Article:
An unusual thing happened earlier this month, an Orca, known colloquially as a ‘killer whale’ was found in Palm Coast, Florida. Orcas are not commonly found off the coast of the Southeast United States. The last recorded stranding in the region was in Okaloosa County, Florida in 1956.
It appeared to be alive when it first stranded, but died before experts from Hubbs SeaWorld Research Institute, SeaWorld Orlando, the National Oceanic and Atmospheric Administration and Florida Fish and Wildlife Conservation Commission could arrive to provide assistance to the behemoth.
After an autopsy was performed at Sea World in Orlando, the whale’s body it was transported to a secret research facility at the University of Florida in Gainesville. At this facility, scientists study the decomposition of the creature and its effect on the environment.
Scientists can investigate postmortem artifacts, possible evidence of puncture or gunshot wounds to determine whether the death was natural or caused by humans.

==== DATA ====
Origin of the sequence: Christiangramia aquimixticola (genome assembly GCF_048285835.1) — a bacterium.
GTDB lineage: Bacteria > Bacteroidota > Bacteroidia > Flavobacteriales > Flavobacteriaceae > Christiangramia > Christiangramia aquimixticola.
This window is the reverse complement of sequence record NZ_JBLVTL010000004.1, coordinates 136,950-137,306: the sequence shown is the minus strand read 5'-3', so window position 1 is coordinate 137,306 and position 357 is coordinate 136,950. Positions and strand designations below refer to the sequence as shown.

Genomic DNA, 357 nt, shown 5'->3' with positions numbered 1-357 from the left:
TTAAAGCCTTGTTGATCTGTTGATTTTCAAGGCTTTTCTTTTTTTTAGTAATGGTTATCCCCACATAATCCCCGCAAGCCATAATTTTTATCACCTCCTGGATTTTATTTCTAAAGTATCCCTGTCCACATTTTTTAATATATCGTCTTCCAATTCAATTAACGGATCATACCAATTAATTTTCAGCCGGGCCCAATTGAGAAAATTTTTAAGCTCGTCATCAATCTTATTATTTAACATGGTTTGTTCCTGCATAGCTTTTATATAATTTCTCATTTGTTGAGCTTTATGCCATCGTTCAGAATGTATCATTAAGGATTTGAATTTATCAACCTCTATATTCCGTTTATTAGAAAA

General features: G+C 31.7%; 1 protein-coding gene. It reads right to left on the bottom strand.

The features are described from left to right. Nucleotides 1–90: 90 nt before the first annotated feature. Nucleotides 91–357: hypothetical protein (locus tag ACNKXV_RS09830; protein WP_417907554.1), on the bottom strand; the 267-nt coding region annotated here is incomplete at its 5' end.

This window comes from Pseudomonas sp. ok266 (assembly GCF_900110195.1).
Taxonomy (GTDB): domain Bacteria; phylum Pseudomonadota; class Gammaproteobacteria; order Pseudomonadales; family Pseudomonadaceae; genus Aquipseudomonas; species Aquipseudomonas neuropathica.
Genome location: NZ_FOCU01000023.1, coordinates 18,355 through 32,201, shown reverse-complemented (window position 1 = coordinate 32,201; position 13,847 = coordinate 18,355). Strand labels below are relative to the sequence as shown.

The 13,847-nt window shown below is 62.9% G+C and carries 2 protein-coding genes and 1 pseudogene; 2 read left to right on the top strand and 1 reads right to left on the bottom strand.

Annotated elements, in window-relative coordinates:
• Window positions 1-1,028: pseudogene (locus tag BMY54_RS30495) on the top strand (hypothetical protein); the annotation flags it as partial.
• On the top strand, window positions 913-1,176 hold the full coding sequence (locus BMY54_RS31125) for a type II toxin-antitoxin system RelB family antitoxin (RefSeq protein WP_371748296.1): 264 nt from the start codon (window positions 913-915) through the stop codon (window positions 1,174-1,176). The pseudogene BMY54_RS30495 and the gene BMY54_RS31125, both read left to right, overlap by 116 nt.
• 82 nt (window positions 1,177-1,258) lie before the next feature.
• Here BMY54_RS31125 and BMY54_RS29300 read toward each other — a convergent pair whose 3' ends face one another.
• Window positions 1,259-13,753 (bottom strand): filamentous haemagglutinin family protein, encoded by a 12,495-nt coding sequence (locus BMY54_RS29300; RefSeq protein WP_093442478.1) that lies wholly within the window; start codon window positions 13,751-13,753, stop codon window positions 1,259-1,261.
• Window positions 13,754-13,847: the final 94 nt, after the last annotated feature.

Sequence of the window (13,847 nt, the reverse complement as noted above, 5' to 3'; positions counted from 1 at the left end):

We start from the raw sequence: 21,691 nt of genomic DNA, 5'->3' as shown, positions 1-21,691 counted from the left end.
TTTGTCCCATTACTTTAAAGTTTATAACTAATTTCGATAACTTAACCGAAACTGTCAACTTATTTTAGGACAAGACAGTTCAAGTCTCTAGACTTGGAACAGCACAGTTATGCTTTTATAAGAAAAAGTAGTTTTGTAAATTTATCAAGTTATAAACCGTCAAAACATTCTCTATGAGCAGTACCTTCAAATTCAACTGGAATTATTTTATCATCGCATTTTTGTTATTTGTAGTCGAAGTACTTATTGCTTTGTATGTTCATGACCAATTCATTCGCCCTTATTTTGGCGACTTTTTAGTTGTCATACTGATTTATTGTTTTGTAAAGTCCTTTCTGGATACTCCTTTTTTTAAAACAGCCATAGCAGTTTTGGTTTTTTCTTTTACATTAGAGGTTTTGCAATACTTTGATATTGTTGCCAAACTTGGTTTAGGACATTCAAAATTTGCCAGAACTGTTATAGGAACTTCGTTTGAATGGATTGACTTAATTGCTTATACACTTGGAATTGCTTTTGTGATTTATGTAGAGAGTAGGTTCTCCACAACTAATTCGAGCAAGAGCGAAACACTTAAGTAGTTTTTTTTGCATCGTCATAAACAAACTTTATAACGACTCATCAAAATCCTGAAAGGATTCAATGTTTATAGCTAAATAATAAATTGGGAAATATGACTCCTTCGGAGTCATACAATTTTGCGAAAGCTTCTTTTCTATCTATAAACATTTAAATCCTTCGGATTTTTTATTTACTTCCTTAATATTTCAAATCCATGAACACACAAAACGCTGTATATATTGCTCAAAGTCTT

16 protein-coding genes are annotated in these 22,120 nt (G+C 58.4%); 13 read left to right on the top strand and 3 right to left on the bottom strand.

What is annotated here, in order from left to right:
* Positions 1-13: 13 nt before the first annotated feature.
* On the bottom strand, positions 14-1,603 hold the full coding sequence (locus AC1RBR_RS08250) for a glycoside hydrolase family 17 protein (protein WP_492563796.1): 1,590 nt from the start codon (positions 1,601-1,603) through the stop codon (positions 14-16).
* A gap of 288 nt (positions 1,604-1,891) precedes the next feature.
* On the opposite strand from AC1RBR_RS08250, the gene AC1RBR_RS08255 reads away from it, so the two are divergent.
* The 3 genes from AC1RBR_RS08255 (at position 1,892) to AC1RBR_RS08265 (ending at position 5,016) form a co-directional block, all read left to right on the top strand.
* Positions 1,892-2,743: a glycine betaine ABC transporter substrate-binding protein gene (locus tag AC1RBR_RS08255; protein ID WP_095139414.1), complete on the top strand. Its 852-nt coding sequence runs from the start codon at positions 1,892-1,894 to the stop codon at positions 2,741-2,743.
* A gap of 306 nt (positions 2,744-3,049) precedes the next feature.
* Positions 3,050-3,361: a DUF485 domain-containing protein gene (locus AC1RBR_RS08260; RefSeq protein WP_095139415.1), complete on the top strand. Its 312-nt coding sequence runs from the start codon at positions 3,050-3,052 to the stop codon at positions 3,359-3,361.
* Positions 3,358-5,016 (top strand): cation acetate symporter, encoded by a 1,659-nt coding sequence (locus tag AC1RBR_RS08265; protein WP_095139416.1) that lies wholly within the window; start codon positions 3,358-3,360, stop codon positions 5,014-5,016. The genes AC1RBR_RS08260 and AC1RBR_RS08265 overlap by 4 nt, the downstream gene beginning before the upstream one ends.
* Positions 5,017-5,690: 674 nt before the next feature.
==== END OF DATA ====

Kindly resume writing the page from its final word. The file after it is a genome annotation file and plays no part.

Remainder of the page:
The Whale has been buried in a secret grave on the UF Campus and once the tissue decomposes the skeleton of the killer whale found at Palm Coast will be transported to the Smithsonian National Museum of Natural History to be added to their collection in Washington D.C.
Orcas can be found worldwide and have been involved in several mysterious mass beachings around the world, as many as 19 – 25 Orcas have beached themselves at once. Mass strandings of Orcas have occurred in New Zealand, Mexico, Greenland, Alaska and Norway, Japan and Newfoundland.
If the whales are in unfamiliar waters, panic can set in to the pod and because of unfamiliar currents and tides can result in these mass strandings with fatal consequences.
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